# Analysis of the Design of the Single-Cylinder Steam Engine of the Grasshopper Beam by Henry Muncaster

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## Abstract

**:**

## 1. Introduction

## 2. Materials and Methods

#### 2.1. Operation of the Machine

#### 2.2. Analysis from the Mechanical Engineering Point of View

- Pre-processing;
- Assignment of materials;
- Application of contacts;
- Boundary conditions;
- Discretization.

#### 2.2.1. Pre-Processing

- Pump: The function of this element is to compress the fluid (water vapor) before it enters the boiler. Since the variation in the pressure of the fluid will depend on the speed of rotation of the machine, this pump has been suppressed and only the stresses in the pump piston will be analyzed.
- Intake and regulation system: The speed regulator has a dynamic functionality as it will rotate at a speed proportional to that of the crankshaft and this will create more or less centrifugal force, so it would make more sense to analyze this component within a dynamic analysis. Similarly, the entry of steam through the intake housing, in which the flow control valve is located, will be eliminated from the analysis to simplify the model, since this could be analyzed separately simply by applying a pressure load on the contours of the elements through which the fluid passes.
- Union elements: Many fixing elements have been suppressed and replaced by contact relationships of the ‘bonded’ type, that is, by welded unions. This type of contact establishes that the nodes of the meshes of the elements whose surfaces are in contact will not have relative movement between them on these surfaces. Given that in most cases, welded joints have a higher resistance than bolted joints, this simplification will make sense. This can be achieved as long as the von Mises stresses (which will be used as the failure criterion by comparing them with the yield strength) in the joint areas are far from failure (safety factor greater than unity). This will ensure that the tension in these zones continues to work in safe conditions and there is no plasticization in the joints. That is to say, if the welded joint resulted in a stress lower than the yield strength, the stress that would occur in the case of a bolted joint would be slightly higher. In Figure 5, the simplified model is shown.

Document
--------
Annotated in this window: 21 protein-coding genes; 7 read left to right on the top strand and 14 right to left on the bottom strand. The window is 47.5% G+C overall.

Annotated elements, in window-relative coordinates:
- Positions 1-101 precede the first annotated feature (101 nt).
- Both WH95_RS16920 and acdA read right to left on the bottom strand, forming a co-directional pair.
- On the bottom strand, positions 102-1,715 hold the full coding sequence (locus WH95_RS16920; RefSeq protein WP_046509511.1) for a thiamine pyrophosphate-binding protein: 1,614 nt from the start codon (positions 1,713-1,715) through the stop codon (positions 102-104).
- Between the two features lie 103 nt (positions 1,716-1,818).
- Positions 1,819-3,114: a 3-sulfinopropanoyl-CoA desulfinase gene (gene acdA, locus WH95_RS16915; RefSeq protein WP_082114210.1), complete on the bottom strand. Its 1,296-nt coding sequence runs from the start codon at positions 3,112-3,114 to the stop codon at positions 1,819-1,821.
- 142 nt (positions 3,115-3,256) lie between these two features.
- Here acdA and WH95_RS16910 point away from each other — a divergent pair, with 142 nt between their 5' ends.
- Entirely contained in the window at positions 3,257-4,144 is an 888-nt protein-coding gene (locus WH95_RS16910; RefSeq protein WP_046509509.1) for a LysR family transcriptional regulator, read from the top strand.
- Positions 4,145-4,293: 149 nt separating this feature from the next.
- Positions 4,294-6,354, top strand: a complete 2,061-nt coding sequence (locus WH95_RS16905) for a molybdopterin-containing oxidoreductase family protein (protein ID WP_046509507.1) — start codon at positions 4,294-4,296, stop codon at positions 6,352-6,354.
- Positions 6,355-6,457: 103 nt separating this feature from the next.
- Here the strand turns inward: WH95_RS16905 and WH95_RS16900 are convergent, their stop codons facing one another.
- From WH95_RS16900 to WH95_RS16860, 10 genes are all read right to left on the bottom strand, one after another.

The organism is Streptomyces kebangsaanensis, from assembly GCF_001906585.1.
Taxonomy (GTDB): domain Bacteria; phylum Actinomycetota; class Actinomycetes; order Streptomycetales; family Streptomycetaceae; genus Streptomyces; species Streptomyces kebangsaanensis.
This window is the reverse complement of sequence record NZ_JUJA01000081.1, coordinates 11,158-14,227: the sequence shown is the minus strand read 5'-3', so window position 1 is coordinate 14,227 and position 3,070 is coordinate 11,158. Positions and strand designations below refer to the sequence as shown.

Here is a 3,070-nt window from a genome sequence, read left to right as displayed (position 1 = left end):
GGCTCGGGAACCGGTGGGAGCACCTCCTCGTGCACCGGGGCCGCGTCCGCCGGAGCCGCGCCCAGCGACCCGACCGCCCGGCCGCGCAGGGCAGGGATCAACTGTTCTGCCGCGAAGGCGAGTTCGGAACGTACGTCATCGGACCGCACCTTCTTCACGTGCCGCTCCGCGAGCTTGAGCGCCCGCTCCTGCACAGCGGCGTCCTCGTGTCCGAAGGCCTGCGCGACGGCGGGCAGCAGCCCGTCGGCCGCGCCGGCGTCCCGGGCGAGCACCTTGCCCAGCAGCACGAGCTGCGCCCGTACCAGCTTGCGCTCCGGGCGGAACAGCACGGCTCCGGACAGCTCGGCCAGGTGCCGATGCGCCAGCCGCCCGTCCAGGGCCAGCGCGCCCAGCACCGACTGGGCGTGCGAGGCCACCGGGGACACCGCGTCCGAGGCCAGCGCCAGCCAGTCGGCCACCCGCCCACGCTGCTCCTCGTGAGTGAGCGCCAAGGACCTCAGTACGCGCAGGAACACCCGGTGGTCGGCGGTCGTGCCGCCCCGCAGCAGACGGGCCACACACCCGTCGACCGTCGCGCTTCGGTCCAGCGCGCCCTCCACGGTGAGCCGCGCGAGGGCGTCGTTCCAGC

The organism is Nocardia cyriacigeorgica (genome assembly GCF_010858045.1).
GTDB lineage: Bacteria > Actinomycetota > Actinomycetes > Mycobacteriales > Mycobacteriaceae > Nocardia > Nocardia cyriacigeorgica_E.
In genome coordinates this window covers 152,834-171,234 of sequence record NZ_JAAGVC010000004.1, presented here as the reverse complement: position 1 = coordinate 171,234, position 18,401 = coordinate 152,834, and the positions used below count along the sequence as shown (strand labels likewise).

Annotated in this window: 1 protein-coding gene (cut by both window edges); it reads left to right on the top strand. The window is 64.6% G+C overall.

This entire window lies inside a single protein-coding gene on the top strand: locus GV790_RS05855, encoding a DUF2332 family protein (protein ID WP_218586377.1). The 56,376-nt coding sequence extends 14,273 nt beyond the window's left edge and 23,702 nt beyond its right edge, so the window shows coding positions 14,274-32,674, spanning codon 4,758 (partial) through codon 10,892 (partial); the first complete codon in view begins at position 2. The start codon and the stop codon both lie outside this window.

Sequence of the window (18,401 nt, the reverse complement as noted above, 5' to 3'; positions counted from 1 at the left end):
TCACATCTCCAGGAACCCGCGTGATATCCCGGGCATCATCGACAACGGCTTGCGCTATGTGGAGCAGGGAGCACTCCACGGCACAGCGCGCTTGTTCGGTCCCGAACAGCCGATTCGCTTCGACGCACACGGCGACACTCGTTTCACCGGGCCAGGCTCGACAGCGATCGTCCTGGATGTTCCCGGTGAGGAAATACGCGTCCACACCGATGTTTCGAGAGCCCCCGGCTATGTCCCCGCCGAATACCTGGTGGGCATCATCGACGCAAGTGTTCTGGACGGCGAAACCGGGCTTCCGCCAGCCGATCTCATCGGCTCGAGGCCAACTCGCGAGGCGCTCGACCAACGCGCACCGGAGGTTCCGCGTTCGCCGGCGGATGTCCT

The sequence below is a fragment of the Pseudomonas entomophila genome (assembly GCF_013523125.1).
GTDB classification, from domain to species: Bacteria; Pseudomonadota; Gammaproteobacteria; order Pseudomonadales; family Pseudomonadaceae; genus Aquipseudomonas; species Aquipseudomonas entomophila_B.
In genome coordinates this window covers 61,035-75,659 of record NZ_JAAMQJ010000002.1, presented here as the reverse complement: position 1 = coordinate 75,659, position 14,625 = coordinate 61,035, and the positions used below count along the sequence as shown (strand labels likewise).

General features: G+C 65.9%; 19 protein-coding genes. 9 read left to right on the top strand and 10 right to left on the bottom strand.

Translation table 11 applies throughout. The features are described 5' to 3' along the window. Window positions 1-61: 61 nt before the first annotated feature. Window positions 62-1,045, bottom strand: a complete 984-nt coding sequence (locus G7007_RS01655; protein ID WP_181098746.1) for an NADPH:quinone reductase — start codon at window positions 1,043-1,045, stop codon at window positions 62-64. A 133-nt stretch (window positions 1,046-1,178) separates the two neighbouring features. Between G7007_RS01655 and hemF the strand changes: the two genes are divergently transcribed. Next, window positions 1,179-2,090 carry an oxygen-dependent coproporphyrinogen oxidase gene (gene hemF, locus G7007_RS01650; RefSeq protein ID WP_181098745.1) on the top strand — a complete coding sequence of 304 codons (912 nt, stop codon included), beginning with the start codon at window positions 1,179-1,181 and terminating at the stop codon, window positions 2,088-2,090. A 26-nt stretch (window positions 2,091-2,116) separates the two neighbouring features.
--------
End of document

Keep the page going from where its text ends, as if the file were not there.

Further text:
#### 2.2.2. Assignment of Materials

#### 2.2.3. Application of Contacts

- ‘Separation’ type: This is the most common contact between two elements. In this type of contact, the relative movement between the nodes of the elements in contact is allowed, but with a coefficient of friction (which will be that of the materials). Apart from that, the coefficient of friction depends on other parameters, such as the surface finish of the surfaces in contact, temperature, surface roughness, etc. To simplify, a coefficient of 0.25 was applied between surfaces without lubrication, and a coefficient of 0.1 between surfaces with lubrication, for example, in bearings.
- ‘Bonded’ type: In this type of contact, relative movement between nodes is not allowed; that is, it behaves as if the elements in contact were welded.